Since 1998 the Lyocell process has been used in Austria and the special feature of this process is the solution of the pulp which is in an organic solvent (NMMO = methylmorpholine- N-oxide), instead of CS2/NaOH, which has the effect of eliminating the odorous and noxious emission of sulphurous gases. The properties of the products from this Lyocell process are different to the standard viscose fibre, and therefore this process should not be regarded as an environmentally compatible alternative to the viscose process.
The core part of the Lyocell process is the direct dissolution of cellulose through NMMO (Nmethyl-morpholine-n-oxide). The solvent, which is 100 % biodegradable, is able to dissolve cellulose physically without any chemical pretreatment. Therefore, the chopped pulp is mixed with NMMO. Water is removed from the socalled ‘premix’ to form a solution, which is then filtrated and spun through spinnerets into an aqueous NMMO solution to make the filaments.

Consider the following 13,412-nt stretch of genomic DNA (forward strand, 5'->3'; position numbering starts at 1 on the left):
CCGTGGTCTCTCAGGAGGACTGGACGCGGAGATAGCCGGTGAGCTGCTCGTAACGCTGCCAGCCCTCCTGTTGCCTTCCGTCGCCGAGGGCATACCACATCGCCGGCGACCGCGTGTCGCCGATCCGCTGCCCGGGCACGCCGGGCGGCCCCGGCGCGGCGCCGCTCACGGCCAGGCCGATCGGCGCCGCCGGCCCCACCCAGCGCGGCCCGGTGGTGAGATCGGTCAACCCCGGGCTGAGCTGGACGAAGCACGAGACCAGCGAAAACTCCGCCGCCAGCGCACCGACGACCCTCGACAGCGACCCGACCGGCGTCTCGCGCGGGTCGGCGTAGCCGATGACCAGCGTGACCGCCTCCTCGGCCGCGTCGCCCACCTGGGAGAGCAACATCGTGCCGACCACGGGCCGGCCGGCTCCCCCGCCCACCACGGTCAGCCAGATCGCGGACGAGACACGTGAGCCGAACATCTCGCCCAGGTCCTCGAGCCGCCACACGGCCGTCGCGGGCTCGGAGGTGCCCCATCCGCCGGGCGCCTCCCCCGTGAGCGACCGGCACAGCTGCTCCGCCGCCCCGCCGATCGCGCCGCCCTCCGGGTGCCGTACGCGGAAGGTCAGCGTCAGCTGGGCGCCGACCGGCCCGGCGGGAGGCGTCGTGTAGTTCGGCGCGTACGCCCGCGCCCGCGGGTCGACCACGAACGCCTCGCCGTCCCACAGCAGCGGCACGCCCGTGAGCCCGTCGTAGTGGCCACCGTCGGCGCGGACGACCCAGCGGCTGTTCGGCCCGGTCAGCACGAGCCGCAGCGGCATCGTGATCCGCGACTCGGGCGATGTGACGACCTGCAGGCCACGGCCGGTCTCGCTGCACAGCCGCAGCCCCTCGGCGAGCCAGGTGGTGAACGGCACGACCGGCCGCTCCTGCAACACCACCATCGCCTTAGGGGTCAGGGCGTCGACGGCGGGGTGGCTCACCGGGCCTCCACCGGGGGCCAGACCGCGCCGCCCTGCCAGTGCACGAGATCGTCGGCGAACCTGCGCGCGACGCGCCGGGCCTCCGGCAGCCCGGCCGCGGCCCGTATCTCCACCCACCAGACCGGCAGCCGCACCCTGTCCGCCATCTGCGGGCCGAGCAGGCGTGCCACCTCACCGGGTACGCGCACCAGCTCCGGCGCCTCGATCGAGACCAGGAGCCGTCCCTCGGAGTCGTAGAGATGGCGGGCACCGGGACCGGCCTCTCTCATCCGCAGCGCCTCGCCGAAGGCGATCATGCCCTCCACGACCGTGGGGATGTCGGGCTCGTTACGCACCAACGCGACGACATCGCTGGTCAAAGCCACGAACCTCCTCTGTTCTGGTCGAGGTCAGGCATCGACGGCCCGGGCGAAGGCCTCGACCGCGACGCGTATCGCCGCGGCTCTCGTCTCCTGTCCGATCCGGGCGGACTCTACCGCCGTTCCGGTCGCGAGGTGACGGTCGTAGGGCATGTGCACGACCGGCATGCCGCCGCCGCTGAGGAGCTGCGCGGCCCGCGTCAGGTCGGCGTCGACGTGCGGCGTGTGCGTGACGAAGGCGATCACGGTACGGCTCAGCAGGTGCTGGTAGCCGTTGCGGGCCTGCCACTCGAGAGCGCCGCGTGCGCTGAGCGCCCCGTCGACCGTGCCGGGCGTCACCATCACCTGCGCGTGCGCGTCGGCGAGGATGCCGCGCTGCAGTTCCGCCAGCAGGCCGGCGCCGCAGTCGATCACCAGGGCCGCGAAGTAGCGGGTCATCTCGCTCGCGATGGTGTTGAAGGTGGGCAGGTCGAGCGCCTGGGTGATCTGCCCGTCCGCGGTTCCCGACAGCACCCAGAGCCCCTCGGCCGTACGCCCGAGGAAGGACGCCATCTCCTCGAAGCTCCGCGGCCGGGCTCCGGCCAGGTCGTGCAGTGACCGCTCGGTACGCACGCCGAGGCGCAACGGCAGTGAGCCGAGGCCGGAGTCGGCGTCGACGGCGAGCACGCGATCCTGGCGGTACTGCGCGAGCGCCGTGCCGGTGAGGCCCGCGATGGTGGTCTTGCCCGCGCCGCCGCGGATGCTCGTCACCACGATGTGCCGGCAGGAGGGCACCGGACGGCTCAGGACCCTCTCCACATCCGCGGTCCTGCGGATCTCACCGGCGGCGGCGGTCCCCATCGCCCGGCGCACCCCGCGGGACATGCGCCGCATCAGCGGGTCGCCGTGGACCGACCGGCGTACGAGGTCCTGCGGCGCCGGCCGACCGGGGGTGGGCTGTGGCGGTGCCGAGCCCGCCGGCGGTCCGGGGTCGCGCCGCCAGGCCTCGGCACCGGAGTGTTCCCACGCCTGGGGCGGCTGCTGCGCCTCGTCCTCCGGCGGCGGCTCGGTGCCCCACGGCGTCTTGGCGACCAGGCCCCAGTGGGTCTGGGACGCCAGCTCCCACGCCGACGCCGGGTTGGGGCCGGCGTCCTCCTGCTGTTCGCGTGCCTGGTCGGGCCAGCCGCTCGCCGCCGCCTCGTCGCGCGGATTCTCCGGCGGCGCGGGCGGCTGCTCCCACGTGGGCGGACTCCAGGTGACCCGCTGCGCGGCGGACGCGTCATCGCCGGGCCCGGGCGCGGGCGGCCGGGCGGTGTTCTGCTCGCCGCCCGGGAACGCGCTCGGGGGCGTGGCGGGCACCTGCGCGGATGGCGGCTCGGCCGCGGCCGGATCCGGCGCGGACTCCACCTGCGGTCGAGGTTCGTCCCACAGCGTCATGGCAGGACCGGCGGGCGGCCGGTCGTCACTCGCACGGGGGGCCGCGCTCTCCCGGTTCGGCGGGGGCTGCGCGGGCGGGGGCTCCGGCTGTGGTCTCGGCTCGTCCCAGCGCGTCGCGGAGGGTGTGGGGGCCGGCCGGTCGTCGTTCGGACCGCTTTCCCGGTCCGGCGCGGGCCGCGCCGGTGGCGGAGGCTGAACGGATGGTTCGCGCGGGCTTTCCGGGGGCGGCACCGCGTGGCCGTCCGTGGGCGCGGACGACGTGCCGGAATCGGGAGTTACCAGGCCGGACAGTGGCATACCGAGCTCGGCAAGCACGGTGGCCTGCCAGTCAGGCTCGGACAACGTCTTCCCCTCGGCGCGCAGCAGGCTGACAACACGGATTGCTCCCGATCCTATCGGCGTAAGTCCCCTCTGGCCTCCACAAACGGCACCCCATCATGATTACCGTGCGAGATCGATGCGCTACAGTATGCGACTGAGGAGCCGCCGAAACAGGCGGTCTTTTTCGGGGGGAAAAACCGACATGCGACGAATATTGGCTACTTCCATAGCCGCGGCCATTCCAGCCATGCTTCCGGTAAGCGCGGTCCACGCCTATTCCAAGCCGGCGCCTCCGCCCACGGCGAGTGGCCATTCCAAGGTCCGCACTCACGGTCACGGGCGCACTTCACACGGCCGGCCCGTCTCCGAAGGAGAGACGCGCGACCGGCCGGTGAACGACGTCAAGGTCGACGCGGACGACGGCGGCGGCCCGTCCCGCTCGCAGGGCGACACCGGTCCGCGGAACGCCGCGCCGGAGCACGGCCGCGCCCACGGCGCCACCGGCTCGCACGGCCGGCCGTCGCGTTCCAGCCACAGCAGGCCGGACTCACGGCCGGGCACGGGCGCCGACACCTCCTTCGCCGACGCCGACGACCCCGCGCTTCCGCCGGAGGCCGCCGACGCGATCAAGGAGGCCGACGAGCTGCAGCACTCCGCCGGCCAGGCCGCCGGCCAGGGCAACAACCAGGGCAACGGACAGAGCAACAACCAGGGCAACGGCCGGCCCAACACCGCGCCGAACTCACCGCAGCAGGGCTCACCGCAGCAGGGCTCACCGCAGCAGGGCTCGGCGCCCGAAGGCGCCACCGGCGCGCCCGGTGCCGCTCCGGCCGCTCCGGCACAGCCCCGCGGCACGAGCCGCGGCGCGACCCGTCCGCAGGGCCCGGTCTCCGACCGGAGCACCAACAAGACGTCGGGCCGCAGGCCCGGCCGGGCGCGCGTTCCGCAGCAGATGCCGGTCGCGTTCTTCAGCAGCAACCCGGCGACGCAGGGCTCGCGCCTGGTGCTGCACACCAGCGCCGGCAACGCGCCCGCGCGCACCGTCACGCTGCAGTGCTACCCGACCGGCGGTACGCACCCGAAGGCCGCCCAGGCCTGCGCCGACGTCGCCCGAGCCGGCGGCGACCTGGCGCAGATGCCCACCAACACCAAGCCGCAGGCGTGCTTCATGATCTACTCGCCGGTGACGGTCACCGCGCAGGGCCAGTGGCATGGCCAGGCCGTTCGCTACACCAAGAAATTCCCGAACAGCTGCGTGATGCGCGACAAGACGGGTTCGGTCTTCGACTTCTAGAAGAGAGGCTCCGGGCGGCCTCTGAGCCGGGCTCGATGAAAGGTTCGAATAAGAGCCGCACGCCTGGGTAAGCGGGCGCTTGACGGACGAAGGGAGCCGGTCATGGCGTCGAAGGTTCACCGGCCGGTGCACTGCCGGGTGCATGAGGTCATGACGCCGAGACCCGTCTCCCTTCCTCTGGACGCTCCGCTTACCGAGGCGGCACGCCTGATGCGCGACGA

The wet filaments are cut and the staples run through several after-treatment sections. After washing out residual NMMO, spin finish is applied and the fibre is dried and packed.
Through a multistage cleaning process, more than 99.6 % of the solvent can be recovered. Also the water that is regained during the evaporation step is recycled back into the washing section of the fibre line. This leads to a low specific water demand and overall low environmental emission figures.
Generally, the process includes the following steps:
Figure shows a simplified diagram of the Lyocell process.